- The Washington Times - Friday, May 18, 2007

Poor Rhett and Scarlett. Their bones lie mouldering in the grave, but the lawyers and other opportunists in the book trade just won’t leave them alone.

Still another sequel to “Gone With the Wind” is to be loosed upon us. This one is mostly about Rhett, his origins in haughty Charleston, his blockade running, and even naughty adventures with Belle Watling, the bordello madam with an unlikely heart of gold.

Some things are meant to be untouched. But when harassment of ghosts is accompanied by millions of Yankee dollars, who could expect lawyers and publishers to care? Margaret Mitchell, the Atlanta newspaper columnist who sprang Rhett, Scarlett and their friends on an adoring public 71 years ago, was never tempted to write a sequel. You can’t go home again, and you can’t rewrite Romeo and Juliet, Hansel and Gretel, Jack and Jill, or “Gone With the Wind.” Little girls (and some big ones, too) have been arguing for years over whether Rhett and Scarlett ever got it on again. Who would ruin a romance like that?

Fifteen years ago, a sequel was commissioned by the Mitchell estate to Alexandra Ripley, who produced a story about Scarlett winding up in Ireland, which critics hated and readers relished. It was a mishmash of stunted imagination, and Margaret Mitchell’s family, counting the millions, commissioned still another sequel to redeem the story, and when the author turned in a 600-page manuscript, it was so bad that St. Martin’s Press locked it up and went to court to forbid the author from trying to interest another publisher. The prohibition was apparently not difficult to enforce. This author, Emma Tennant, had earlier written a “well-regarded” sequel to Jane Austen’s “Pride and Prejudice,” but she was still not to be trusted with semi-holy writ.

St. Martin’s tried to find other suspects. Pat Conroy, a Southerner who wrote “The Prince of Tides,” was approached but knew better. He told the New York Times that the estate’s lawyers were determined to prevent any hint of interracial romance and homosexuality, and he couldn’t kill Scarlett. Like any writer, he didn’t want lawyers editing his work. (Editors are pests enough.) Mr. Conroy joked that left alone, he would open his sequel this way: “After they made love, Rhett turned to Ashley and said, ‘Ashley, have I ever told you that my grandmother was black?’ ”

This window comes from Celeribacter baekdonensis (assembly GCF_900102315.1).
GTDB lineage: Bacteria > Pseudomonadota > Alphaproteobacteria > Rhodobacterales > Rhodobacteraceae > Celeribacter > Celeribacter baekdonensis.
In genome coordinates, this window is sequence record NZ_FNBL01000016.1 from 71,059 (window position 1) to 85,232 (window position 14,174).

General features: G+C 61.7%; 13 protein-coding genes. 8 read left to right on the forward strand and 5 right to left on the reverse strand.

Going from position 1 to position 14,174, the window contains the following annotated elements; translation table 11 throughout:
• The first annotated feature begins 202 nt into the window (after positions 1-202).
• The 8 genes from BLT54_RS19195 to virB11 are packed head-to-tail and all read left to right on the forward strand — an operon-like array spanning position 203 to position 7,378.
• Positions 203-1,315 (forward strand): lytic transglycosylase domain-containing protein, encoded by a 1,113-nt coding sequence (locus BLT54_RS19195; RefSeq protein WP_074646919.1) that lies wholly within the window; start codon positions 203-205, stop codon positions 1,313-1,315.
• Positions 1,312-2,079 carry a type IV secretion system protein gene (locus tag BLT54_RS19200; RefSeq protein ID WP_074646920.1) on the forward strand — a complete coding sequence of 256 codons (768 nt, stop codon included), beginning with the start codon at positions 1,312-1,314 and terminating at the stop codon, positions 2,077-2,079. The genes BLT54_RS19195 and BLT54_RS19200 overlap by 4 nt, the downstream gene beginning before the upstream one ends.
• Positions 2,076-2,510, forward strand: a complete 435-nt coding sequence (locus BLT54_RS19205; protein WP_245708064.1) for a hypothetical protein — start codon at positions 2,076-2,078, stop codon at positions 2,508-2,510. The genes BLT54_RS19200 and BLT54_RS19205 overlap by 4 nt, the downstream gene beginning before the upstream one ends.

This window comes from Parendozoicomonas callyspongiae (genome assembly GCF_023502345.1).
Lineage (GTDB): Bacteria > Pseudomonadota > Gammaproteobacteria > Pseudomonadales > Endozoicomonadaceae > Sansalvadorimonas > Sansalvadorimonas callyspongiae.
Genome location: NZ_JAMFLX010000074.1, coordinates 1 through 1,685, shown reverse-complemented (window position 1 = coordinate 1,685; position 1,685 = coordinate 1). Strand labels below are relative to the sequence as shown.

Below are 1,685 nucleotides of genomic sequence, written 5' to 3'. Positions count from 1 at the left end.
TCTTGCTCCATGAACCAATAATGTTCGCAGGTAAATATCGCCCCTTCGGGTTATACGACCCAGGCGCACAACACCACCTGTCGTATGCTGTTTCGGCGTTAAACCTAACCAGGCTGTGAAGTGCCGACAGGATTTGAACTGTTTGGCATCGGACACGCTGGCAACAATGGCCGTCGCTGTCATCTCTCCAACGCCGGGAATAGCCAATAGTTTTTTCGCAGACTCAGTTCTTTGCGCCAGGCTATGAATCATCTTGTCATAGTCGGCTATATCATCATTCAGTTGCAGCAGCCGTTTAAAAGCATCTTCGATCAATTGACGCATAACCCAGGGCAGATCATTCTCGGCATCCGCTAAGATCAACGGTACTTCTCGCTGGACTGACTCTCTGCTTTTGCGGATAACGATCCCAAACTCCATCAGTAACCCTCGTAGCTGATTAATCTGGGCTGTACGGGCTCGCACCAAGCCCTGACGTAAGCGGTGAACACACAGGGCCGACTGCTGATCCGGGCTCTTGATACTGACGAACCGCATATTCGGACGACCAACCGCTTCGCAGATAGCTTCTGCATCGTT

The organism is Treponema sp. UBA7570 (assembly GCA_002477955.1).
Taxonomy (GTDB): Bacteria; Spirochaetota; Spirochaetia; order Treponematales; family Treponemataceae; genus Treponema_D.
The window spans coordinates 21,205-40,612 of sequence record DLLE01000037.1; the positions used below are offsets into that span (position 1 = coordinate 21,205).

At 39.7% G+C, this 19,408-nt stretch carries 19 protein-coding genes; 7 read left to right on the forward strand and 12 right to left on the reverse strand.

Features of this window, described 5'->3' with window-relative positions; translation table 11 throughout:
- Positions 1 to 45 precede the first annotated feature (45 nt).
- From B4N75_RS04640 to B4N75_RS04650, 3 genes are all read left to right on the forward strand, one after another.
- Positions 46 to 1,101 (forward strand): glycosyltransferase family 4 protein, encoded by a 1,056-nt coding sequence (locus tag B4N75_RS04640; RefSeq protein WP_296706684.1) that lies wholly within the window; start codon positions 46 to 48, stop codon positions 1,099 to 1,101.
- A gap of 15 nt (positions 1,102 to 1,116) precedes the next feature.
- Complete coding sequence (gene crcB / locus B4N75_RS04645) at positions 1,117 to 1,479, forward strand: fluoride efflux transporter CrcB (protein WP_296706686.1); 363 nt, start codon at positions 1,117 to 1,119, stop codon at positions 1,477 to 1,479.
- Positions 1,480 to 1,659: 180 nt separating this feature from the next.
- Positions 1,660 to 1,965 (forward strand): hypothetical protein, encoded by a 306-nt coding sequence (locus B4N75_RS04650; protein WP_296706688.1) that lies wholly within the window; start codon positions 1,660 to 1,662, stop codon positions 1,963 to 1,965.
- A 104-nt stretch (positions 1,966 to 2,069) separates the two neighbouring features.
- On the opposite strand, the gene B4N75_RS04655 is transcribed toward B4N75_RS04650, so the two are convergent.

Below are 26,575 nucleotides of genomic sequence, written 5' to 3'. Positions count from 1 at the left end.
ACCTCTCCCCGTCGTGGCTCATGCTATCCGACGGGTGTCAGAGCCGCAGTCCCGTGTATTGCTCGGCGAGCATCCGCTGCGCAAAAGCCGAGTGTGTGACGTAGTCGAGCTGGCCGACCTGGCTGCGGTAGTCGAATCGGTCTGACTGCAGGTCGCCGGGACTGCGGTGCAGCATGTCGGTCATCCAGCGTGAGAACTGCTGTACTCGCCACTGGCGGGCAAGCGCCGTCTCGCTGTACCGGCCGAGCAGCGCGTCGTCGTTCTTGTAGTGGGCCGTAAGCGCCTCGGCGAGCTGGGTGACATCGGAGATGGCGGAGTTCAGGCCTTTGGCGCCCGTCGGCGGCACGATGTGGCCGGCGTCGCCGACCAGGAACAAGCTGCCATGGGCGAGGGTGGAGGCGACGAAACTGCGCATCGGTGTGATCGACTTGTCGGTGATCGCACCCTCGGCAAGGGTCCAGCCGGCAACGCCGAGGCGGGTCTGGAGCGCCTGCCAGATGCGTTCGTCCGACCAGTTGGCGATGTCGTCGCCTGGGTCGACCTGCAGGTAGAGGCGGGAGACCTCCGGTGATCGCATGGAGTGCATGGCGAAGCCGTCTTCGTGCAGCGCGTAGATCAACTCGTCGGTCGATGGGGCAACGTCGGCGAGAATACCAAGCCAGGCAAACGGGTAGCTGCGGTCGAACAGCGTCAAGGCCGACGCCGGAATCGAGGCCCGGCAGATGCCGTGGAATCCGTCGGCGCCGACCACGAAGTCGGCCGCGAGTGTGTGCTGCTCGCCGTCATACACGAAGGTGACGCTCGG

The latest attempt, “Rhett Butler’s People,” is coming in November, the work of a Virginia author and sheep farmer. (There may be a sheep joke here, but I’m not going there.) Douglas McCaig promises to tell the romance from Rhett’s perspective, which may be interesting, but teenage girls may find it less than romantic. Or not.

Mr. McCaig, an accomplished author of Civil War books, probably only thinks he knows what happens to writers, even columnists, who go near “Gone With the Wind.” Fifteen years ago, I wrote a speculation of the origins of the most famous American love story, having been told a tale by a voodoo queen in a dark alley off Bourbon Street in New Orleans.

Rhett and Scarlett were actually Rhett Turnipseed, from a South Carolina family fully as distinguished as the Middletons or the Pinckneys, and Emelyn Louise Hannon, whose name was meant to be Evelyn, but the doctor scrawled it illegibly in the family Bible. After the war, Rhett went to New Orleans, where he ran a floating crap game and eventually wound up one rainy night in Nashville and wandered into a revival meeting at the Ryman Auditorium (which would later be the home of the Grand Ole Opry). He was converted and became a Methodist circuit rider, and circa 1878 rode into St. Louis to retrieve a young woman of his flock and found her working in an Olive Street seminary for young ladies. The madam turned out to be Emelyn Louise Hannon, aka Scarlett O’Hara. When she refused to give up the girl, Rhett challenged her to a game of cards, with his recipe for a barbecue sauce as his stake. He drew a royal straight flush. This story has a good end. Scarlett, too, got religion and opened a home for foundlings in the Cherokee nation, and is buried in a Methodist cemetery in Tahlequah. I don’t know whether the story is true, but a lot of preachers have been telling it just this way since.

Wesley Pruden is editor in chief of The Times.

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